"The system is more than a call center and a place for citizens to easily obtain information - it's a government accountability tool," said Mayor's Office of Operations Director Jeff Kay. "311 produces volumes and volumes of data, and the more information we have about the services New Yorkers want and how we are responding to them, the more steps we can take to make City agencies perform better and faster."
"Each day, the dedicated men and women at 311 work tirelessly to ensure that City government is as accessible as ever to the people it serves - whether over the phone, online or through mobile devices," said Department of Information Technology and Telecommunications (DoITT) Commissioner Carole Post. "I thank them for their commitment to serving their fellow New Yorkers, and for aiming to treat every caller with courtesy and professionalism. Their continued efforts make City government more customer-friendly than ever, and I'm counting on them to keep up the great work."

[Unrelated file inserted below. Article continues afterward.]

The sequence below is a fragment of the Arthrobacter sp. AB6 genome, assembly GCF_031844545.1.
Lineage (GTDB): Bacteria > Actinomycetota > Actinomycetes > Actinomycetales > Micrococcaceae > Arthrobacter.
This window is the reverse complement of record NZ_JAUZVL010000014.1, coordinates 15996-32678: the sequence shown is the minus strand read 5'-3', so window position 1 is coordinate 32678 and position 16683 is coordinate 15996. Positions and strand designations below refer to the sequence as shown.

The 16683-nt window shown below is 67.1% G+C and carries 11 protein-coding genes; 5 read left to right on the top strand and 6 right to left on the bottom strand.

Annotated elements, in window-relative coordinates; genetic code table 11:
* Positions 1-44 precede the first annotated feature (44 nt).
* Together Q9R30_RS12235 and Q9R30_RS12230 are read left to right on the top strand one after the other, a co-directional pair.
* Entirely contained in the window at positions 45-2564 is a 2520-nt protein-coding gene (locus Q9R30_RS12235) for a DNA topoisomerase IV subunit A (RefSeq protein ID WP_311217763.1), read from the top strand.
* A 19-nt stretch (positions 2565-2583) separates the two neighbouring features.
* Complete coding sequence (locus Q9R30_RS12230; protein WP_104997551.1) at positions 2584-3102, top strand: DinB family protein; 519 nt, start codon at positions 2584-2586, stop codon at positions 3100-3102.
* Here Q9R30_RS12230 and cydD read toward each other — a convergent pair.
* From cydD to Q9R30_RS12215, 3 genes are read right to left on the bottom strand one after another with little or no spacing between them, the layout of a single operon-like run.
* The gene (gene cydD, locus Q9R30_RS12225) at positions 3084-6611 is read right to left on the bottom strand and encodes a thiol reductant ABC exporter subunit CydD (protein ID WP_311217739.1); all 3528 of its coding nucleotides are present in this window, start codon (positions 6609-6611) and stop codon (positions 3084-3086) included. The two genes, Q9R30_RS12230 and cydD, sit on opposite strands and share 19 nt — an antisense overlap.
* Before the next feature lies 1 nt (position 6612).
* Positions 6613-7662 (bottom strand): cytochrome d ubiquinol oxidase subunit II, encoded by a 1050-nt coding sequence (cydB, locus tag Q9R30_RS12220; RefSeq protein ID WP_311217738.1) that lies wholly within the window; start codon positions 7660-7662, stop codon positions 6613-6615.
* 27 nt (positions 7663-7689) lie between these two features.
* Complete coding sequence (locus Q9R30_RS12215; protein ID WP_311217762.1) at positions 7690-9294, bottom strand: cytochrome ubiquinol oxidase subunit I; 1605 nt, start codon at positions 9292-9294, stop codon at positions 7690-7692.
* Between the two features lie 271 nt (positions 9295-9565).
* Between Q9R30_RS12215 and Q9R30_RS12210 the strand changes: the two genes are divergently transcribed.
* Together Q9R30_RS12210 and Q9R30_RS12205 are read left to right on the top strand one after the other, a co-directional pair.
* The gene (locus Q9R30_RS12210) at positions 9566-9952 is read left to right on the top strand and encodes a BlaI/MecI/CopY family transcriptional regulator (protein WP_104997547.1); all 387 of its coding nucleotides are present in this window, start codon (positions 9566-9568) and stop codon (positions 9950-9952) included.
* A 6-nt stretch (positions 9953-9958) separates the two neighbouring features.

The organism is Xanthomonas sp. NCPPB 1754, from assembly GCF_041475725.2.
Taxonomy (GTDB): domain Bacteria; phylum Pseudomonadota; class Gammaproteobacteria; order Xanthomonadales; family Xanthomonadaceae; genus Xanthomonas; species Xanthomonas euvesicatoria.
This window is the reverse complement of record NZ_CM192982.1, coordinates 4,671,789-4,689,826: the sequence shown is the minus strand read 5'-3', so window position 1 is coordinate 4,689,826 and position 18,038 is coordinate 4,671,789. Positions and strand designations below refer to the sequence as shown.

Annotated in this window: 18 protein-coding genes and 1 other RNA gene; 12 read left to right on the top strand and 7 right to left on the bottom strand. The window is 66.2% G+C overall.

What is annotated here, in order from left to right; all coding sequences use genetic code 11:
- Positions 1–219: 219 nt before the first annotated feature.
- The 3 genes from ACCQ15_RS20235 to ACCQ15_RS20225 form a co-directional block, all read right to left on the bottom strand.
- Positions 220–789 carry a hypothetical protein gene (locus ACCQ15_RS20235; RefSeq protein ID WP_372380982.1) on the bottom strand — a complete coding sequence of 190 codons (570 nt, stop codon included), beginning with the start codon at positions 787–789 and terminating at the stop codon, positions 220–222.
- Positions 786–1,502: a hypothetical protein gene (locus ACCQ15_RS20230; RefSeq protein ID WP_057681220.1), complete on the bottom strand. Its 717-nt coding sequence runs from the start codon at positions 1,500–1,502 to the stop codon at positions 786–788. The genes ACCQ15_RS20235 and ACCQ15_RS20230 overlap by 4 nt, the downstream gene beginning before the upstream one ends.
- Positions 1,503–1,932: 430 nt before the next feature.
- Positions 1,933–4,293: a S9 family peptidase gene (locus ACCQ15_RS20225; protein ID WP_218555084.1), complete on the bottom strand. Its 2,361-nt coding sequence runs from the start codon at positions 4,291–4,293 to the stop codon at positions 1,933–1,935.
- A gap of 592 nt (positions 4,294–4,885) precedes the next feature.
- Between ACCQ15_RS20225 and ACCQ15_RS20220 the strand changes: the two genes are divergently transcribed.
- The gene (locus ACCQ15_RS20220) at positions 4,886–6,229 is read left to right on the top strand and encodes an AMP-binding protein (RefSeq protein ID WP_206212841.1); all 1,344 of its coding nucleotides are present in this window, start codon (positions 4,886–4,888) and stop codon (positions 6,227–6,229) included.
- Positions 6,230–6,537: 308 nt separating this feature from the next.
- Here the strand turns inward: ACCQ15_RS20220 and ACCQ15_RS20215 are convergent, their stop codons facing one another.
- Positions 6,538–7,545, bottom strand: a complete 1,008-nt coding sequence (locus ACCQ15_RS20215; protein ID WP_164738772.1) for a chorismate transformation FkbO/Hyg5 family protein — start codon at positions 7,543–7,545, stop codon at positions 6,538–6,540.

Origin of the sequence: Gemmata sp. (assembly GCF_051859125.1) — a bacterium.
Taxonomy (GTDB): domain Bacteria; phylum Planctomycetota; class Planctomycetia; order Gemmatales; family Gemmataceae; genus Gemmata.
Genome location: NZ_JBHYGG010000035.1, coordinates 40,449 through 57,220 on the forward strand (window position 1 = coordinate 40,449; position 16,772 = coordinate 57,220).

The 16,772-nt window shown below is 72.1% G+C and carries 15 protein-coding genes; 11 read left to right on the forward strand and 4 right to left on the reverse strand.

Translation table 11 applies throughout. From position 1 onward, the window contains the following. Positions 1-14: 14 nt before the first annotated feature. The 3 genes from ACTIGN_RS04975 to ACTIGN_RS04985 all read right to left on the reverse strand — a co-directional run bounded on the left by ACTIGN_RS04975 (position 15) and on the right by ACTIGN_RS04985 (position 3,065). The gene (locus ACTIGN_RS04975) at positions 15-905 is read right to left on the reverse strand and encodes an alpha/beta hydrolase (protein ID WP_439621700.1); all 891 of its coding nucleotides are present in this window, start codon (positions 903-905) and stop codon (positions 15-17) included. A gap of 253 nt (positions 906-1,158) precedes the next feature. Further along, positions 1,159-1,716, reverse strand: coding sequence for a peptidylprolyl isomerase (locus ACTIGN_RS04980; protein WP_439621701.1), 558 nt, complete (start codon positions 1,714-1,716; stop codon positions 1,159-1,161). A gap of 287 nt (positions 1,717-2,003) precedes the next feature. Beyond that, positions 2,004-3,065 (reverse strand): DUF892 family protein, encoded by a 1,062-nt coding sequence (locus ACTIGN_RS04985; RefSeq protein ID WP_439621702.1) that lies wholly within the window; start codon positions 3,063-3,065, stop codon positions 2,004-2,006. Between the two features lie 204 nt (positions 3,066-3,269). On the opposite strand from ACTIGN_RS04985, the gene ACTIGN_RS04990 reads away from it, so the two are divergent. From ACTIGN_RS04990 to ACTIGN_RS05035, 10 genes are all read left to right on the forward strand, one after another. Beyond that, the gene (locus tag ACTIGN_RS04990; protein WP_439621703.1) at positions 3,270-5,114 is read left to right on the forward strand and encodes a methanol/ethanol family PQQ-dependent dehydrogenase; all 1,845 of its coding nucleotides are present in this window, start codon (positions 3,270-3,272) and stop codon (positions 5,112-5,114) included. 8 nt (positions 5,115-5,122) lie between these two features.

Since its launch in March 2003, 311 has handled more than 100 million calls with 87 percent of calls answered in 30 seconds or less, and an average answer speed of 15 seconds - exceeding call center industry standards. In 2009 alone, 311 received a record 18.7 million calls - more than 50,000 per day - with an 84 percent service level and average answer speed of 18 seconds. In 2009, nearly 75 percent of calls were resolved without transferring to an outside agency, a higher percentage than ever before. In 2010 to date, 311 has serviced 84 percent of its more than seven million calls in 30 seconds or less, with an average answer speed of 23 seconds.